The concept of bitcoin is really fantastic. Groups of people join together sharing power and computer power and by virtue of the blockchain and its characteristics, you create more coins. As far as sharing or using the coins you still are able to use the blockchain system to send the coins around to vendors and anyone who has a wallet or accepts the coins. Also, to make it easier, there are massive decimalization abilities.
So why does Bitcoin cost a lot of money now? Well in all actuality the Blockchain system is probably worth $10-50 billion. Maybe even $100 billion if there turns out to be a game changing enterprise adaptation. And while the coins are currently part of a much larger asset bubble and self perpetuating market being manipulated by those market makers – it also has a value because it was the original vehicle on which blockchain was created. Maybe the real value is $150.00 a coin. It's almost impossible to gather a sober cash settlement price now due to the complexity of the decentralized market combined with cartel type control and the utility value a BTC transfer offers.
Remember the Bitcoin exchange Mt. Gox? Well in case you don't know about it a virtual wallet company - which is one way to store cryptocoins - went bust. Venture capitalists and money managers came in and bought a lot of bitcoins. Those coins have been put to use in many fashions and that (Wild Wild West) activity has created a premium and a false supply and demand issue which is therefore driving up the price. Plus, the various trading venues regurgitate the pricing every day are all attributing to the price inflate and not ironically, are owned by large Bitcoin asset holders.
The Utility Factor
Bitcoin also has a utility - smuggling factor that has increased the price due to the perceived lack of clearing risk. However, payments and transfer activities to wallets can be tracked. Does Bitcoin have a utility factor? It absolutely does and there has been quite a bit of market saturation in addition to the ease of payment Bitcoin and Blockchain offers. Right now, Bitcoin is the most famous complimentary currency on the planet. What is a complementary currency? A simple example would be Delta Sky Miles. If you had a lot of miles and you could buy groceries with those miles, you would likely use them to buy things. Maybe you could even give some of the miles to your nephew for graduating high school. He then could use the miles to buy a new pair of sneakers from New Balance online. However when the shoes come in they are too big, so he takes his shoes back to the New Balance store however (this time a physical location). The store processes his return, he gets a new pair of shoes and the store owes him a small refund from shipping fees he incited online, they pay him the difference in US dollars. From that scenario Sky Miles have just gonna full circle.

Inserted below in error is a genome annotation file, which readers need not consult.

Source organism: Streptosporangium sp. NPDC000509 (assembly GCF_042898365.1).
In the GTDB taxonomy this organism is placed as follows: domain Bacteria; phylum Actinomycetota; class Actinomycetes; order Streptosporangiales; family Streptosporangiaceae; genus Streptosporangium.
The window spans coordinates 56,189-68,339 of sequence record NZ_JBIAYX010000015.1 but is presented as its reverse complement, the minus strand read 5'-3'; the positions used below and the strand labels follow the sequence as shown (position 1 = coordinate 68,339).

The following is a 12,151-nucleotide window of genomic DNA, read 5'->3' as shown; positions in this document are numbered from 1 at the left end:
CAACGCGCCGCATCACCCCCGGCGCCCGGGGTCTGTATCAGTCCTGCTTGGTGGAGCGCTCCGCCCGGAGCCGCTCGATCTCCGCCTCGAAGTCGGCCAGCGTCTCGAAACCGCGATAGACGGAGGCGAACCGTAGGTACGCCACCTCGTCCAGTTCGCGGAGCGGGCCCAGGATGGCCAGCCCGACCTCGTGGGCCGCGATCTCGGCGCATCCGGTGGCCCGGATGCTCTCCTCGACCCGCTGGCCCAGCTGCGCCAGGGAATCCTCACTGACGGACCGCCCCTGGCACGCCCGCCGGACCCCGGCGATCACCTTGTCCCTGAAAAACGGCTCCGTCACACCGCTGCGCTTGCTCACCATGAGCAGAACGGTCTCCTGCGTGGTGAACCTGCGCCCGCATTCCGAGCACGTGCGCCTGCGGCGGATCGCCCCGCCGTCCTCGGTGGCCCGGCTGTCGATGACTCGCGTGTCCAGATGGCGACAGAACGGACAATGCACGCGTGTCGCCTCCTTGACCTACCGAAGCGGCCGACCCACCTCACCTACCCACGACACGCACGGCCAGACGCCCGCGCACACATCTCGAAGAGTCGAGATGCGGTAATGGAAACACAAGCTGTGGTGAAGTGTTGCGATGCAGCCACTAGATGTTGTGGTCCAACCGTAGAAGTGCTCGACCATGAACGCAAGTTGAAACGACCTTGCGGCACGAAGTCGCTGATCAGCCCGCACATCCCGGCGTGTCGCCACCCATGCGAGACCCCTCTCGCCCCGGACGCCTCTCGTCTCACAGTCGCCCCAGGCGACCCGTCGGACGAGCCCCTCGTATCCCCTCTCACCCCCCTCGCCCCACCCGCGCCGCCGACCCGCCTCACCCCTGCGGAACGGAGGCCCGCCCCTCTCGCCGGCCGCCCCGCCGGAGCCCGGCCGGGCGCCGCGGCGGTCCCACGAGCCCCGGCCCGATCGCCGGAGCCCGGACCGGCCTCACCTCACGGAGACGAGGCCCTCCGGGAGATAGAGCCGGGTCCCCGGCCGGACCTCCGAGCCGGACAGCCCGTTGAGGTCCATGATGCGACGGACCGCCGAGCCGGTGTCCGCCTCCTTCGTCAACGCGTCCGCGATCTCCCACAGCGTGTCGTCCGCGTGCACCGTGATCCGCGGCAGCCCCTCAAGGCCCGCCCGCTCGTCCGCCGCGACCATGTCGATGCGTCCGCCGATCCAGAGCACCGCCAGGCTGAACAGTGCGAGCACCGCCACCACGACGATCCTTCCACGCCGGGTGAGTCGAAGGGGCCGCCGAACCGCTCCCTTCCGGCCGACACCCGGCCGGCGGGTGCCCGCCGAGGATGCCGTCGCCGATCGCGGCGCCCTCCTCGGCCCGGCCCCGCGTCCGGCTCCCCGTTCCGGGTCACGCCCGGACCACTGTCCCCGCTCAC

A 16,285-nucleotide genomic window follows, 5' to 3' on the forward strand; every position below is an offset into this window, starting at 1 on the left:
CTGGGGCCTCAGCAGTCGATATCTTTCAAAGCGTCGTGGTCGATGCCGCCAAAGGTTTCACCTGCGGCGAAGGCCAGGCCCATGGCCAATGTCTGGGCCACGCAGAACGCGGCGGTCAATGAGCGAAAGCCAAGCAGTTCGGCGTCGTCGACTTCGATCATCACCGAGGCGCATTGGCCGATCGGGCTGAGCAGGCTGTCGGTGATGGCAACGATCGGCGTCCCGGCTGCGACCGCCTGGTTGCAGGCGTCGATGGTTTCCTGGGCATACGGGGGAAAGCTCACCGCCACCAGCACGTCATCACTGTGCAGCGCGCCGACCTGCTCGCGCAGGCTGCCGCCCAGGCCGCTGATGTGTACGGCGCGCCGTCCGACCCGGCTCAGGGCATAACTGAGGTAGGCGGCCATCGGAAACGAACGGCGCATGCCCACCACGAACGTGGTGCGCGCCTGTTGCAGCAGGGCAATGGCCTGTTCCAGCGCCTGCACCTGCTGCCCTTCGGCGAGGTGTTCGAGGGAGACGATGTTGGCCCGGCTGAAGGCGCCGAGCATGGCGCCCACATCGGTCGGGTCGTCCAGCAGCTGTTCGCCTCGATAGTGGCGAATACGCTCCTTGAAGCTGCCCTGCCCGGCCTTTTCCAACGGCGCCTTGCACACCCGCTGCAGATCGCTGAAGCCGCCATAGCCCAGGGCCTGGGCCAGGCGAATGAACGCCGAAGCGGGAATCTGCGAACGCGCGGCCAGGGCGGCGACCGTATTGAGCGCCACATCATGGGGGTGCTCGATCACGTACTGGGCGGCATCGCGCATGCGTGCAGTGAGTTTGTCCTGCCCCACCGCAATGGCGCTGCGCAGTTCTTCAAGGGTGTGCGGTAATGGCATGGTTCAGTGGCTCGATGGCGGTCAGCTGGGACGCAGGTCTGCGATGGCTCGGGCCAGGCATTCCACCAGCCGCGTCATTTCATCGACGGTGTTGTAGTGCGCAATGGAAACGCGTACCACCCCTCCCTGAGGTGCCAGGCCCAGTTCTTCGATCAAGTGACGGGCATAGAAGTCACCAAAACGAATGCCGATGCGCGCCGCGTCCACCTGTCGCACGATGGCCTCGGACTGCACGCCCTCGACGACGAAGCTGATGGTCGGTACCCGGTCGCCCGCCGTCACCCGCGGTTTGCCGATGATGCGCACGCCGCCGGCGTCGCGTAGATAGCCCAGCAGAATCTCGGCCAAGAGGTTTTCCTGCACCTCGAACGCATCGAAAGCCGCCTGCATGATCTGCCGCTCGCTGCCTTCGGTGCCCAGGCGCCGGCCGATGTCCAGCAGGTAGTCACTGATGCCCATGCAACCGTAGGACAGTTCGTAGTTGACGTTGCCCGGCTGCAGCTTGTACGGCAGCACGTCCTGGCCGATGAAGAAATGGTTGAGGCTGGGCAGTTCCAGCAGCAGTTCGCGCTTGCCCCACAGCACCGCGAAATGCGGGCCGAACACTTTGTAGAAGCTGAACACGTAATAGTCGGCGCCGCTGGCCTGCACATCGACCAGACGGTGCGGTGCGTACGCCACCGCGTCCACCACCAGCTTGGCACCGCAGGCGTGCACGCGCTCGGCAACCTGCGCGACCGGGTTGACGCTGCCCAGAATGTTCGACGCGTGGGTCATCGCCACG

While you're unable to do that today with airline miles, if a portion of the world started excepting Delta Sky Miles and then Delta allowed Sky Miles to be traded between parties freely, you would have a system in place. The only real difference on this system is it would be completely controlled by Delta Airlines. Part of the beauty in the design of Bitcoin and Blockchain is that it is not controlled and it is decentralized. But that still allows for cartel like pricing mechanisms and physical hoarding.
Think about what's going on in North Korea right now. Think about what's going on in India with currency reforms and then let's think about what's going on in China where individuals are trying to take money offshore without the government finding out. Every single one of those scenarios create an argument for the use of Bitcoin. And since money is tied to it and perhaps desperation and greed, premiums are being paid to use the vehicle to transfer.
Global trade and shipping are the next utilities that will use blockchain heavily and since bitcoin is in contract form on the markets - there is a chance that we could see real integration between corporate balance sheets and the blockchain or bitcoin financial products.